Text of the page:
- How would I know if I’ve been compromised? How very soon could I react if I was?
- Why is this information useful to an adversary?
- Why would they necessity to target me specifically? (This one is very difficult to answer in most suits)
The key to this stage of the analysis is to understand the threats that your secret information faces. Try to define how your information may be used to uncover numerous details about you or pattern of life.
It is important to analyse all of your advice, look at what might be useful for an attacker in each photo, sexual media post, blog post, YouTube video, podcast, etc.
I recently collided in and was part of the winning team for the TraceLabs Global Missing Person’s CTF (Troupe TheManyHatsClub), where the objective was to help find information on real took places of missing people, usually ones that law enforcement is struggling to elucidate.
Our key to winning the competition was when we found a social media profile, we regarded every post, every image and pivoted off this information to come on other social media accounts, family members, previous tracking downs, habits, specific identifiers (tattoos, marks/scars) etc.
We were unruffled able to find family members of people with no social technique profiles, and use them to find information about our target. Unless you do this on yourself, you don’t conscious how exposed you are. In 6 hours we found significant information on some of our targets that require be useful for the families and the cases, but this information would also be bloody valuable if we were attackers!
You have to view your information through the eyes of an attacker by asking yourself: “If I were trying to target me, how would this tidings be useful?” Maybe in isolation not very, but when you aggregate everything, a carbon copy begins to form, and this is the key to unlocking the puzzle.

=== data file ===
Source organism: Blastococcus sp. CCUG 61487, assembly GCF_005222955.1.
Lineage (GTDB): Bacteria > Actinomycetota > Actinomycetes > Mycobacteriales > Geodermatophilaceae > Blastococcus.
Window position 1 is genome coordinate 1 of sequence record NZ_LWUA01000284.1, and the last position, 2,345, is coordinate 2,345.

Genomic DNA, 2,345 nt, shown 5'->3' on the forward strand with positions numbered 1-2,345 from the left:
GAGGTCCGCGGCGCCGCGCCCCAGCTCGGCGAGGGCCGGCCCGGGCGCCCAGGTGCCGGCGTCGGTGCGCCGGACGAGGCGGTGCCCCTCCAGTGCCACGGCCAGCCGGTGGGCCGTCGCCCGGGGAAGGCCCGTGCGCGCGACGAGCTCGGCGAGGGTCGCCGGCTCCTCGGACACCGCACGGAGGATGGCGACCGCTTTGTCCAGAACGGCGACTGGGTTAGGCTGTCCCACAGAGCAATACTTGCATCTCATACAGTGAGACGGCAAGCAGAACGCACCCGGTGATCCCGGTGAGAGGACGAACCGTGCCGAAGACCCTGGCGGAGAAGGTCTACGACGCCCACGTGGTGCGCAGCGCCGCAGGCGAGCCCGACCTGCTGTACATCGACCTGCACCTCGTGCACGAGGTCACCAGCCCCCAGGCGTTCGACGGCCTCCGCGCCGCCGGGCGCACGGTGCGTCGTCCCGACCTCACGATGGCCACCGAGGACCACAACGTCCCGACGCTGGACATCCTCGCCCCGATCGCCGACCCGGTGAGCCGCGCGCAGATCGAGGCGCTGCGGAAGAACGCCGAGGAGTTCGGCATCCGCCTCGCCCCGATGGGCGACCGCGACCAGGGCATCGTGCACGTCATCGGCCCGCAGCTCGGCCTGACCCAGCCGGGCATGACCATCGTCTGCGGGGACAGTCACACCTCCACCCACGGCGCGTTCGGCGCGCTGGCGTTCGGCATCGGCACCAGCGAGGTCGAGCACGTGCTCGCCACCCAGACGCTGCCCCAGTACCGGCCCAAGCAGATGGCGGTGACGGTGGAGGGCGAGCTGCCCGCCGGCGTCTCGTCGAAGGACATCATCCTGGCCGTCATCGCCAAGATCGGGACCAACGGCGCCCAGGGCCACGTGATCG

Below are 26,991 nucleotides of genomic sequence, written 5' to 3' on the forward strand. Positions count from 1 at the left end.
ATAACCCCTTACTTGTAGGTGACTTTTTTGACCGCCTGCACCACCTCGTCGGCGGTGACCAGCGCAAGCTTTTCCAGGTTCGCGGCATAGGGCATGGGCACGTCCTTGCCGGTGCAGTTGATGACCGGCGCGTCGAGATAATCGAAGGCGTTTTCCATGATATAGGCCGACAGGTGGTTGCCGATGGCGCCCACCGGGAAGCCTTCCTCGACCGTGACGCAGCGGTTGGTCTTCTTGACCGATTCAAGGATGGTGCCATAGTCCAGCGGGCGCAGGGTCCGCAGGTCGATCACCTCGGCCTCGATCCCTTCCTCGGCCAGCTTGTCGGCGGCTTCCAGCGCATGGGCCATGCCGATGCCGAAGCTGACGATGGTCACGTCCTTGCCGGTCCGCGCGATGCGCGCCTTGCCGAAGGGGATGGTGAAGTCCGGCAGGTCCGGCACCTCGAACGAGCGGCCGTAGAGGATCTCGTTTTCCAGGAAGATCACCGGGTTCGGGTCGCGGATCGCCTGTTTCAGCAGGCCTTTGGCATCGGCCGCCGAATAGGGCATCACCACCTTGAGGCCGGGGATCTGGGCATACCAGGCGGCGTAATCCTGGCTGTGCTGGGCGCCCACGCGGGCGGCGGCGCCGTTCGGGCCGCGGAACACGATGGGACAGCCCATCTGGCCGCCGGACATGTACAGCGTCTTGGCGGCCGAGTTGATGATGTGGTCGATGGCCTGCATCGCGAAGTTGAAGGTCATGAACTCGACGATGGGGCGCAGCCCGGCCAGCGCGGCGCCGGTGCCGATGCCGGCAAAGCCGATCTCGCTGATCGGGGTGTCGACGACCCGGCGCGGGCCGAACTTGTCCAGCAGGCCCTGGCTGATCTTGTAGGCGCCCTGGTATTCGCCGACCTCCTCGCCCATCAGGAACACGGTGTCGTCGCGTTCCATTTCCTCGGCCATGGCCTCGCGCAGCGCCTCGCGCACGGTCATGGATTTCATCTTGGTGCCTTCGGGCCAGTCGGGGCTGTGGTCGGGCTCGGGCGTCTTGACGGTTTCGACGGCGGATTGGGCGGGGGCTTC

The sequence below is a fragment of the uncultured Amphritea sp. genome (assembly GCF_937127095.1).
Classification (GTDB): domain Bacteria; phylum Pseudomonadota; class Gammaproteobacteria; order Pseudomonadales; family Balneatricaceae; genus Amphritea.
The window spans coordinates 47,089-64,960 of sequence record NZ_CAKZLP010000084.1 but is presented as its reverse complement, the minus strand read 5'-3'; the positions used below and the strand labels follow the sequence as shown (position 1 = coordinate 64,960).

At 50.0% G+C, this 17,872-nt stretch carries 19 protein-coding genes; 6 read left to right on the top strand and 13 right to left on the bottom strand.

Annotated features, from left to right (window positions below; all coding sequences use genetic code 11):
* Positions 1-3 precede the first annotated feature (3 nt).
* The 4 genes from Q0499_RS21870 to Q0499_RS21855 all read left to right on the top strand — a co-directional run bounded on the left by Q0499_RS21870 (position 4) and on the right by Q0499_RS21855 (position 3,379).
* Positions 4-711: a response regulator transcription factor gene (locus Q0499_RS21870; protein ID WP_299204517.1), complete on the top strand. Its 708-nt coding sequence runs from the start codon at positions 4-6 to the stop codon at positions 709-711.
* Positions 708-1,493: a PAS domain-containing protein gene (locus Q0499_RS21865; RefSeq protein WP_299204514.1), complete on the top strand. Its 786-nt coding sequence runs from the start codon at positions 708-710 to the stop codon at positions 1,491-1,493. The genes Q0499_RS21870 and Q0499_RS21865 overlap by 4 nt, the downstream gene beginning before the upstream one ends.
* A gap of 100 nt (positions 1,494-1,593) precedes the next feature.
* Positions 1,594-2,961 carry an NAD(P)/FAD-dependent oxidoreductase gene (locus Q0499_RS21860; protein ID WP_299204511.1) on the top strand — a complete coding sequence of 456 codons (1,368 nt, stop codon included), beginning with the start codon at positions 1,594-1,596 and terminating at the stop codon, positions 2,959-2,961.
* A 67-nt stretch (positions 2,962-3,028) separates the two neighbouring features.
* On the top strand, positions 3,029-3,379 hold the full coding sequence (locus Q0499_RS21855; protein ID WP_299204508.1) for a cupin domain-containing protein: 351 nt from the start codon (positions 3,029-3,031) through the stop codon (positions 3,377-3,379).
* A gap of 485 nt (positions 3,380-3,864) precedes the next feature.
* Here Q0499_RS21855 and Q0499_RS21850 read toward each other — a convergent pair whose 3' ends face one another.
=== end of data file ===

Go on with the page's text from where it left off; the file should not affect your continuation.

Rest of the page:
You need to view your low-down as a whole and not just as individual items. Visualising it on a virtual corkboard, ingesting tools like LucidChart, Maltego, Draw.io helps you to understand how an attacker effectiveness exploit your digital footprint.
The Process of Analysis
The example beneath represents some of an online digital footprint and provides a good visualisation of the squares an attacker could target you and build a picture. I’m pretty sure I condition for a tinfoil hat after producing this!
When conducting the analysis, expect about where passwords, profile pictures, accounts, emails etc. capability be linked to other accounts.
As soon as you start down this process you’ll draw links that you consciously didn’t realise existed. This technique is both enlightening and mildly terrifying at the same time, but extremely valuable!
To expand this assist you could include ISP’s, third-party sites, email providers, other puts like YouTube/Twitch, podcast apps, Spotify, online annals such as government records, ”shoe size”, the list is literally boundless! Once you have mapped how an attacker could obtain information around you, then you want to start working out how do you deny the attacker.
“I liked receiving my OPSEC because it kept my work separate from my personal evaluations and Twitter, specifically. An irate jackass ex-reporter decided to have a surliness tantrum and now I can’t ever speak as openly as I did before.” –Anonymous.
The settled, and arguably the most important step of performing OPSEC is to deny the enemy. There are two states of performing OPSEC, preventative measures, such as actions you should depict when setting up a new online identity, like not mixing legends for prototype, and what I call Active OPSEC for historical and live data – as per usual relating to a real identity or project that you’re trying to protect and prohibit an adversary obtaining.
The process for preventative and active OPSEC are almost duplicate but the context and application differs. Preventative is easier to perform as you are working with a mindless canvas, whereas active is a little more difficult and comes with a tonne of caveats!
“OPSEC is like sex.. everyone thinks they are really wholesome at it but they can’t possibly all be right… and practice won’t make you perfect at it, but it’s worth deputizing the effort”- @RayRedacted
There are many stages (we’re discussing four), to tabooing attackers access to the information you have discovered and analysed to be confidential. Some of the news detailed in this section will not be applicable to your situation, and may ask for to use these as guidelines to build your own specific process. The full OPSEC deal with discussed is detailed in figure 6 below: